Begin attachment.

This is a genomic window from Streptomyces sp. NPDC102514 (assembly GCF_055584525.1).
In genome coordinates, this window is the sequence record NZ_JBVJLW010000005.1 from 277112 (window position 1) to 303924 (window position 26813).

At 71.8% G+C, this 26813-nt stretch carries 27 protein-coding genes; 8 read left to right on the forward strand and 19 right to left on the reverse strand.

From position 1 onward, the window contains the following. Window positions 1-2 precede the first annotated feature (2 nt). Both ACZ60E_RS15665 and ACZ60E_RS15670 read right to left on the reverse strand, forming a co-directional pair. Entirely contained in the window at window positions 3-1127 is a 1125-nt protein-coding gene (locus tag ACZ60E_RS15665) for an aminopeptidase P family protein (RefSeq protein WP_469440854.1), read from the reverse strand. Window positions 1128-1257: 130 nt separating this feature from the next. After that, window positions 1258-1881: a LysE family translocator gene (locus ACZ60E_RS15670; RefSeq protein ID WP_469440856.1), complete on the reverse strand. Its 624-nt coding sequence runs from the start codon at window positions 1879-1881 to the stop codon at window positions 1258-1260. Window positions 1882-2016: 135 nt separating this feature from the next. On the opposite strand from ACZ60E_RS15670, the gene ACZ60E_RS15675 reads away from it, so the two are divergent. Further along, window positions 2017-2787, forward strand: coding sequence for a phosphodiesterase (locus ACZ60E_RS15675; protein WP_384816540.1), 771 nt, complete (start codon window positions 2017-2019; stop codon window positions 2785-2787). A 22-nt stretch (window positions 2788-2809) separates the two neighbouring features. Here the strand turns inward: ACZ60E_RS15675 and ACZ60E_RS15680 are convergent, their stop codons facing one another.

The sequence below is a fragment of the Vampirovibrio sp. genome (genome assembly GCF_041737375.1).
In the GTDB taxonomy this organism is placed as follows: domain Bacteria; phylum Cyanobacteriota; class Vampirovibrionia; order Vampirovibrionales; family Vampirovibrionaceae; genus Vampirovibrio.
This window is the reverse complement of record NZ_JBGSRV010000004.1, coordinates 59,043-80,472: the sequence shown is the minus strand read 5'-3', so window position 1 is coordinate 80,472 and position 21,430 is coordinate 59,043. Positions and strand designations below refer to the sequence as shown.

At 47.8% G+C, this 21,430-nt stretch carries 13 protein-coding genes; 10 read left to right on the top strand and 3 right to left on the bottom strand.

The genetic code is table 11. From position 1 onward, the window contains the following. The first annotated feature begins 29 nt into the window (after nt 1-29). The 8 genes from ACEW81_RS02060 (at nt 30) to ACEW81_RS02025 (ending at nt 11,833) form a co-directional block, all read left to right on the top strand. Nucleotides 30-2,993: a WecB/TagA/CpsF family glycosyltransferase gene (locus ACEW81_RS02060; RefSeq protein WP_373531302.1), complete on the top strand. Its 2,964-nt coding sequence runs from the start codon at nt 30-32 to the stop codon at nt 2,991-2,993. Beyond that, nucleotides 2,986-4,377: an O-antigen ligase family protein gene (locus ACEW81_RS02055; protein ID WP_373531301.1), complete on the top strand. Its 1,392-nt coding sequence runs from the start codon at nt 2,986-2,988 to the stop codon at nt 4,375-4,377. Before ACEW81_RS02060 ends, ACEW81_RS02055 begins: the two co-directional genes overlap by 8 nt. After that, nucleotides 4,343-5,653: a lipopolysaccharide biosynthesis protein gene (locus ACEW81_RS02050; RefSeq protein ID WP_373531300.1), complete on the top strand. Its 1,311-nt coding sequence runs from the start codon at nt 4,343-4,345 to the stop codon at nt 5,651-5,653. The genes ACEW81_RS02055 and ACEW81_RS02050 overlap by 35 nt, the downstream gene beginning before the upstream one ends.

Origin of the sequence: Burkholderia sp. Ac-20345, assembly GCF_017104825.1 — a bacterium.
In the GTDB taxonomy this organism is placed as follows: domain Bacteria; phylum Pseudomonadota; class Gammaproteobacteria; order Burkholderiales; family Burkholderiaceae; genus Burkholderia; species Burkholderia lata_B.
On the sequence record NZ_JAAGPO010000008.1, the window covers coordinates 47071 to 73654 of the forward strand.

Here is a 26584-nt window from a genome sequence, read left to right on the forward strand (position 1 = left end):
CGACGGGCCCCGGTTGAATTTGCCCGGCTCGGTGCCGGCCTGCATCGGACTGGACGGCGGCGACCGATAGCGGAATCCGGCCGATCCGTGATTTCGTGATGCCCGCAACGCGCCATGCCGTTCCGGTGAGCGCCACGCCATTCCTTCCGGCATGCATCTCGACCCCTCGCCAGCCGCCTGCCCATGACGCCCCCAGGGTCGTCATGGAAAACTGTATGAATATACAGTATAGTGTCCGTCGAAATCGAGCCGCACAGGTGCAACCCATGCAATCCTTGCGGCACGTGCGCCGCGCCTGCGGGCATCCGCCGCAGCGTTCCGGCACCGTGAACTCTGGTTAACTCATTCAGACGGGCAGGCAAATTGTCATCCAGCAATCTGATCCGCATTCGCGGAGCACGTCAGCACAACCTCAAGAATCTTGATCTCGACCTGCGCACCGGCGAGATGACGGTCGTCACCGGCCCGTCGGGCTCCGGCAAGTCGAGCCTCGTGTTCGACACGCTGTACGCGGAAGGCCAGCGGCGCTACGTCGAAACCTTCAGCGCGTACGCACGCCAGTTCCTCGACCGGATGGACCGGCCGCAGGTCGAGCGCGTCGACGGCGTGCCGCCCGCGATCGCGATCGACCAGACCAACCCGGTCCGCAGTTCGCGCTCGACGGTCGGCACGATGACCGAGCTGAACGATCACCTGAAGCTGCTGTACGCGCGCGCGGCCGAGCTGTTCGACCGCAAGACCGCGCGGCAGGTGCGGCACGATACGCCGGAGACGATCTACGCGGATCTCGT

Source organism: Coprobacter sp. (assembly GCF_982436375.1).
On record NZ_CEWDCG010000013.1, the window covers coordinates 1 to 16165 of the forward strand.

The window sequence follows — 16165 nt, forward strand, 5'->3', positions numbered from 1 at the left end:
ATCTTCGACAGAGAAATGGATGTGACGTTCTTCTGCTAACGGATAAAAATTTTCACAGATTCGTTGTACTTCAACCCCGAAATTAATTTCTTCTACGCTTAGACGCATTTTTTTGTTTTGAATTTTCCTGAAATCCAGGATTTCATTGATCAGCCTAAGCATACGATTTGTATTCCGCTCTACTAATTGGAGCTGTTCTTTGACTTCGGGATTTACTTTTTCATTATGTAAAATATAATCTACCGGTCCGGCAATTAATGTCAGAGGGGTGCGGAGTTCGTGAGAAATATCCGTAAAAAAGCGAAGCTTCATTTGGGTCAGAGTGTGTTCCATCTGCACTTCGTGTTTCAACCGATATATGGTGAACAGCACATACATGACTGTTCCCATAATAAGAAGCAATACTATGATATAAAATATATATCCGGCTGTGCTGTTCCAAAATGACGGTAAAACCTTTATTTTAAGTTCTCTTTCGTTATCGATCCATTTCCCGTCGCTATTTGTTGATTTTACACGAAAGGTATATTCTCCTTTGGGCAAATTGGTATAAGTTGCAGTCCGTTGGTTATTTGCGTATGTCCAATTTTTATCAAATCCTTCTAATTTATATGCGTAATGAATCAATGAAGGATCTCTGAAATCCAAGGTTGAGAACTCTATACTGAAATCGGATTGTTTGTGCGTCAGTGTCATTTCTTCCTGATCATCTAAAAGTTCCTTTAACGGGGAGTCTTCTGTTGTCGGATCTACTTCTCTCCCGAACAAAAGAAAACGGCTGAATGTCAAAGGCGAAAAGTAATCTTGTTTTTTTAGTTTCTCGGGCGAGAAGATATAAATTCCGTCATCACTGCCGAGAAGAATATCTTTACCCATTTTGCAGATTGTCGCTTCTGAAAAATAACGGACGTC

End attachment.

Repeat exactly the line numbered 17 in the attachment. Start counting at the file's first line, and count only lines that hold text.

The window sequence follows — 16165 nt, forward strand, 5'->3', positions numbered from 1 at the left end: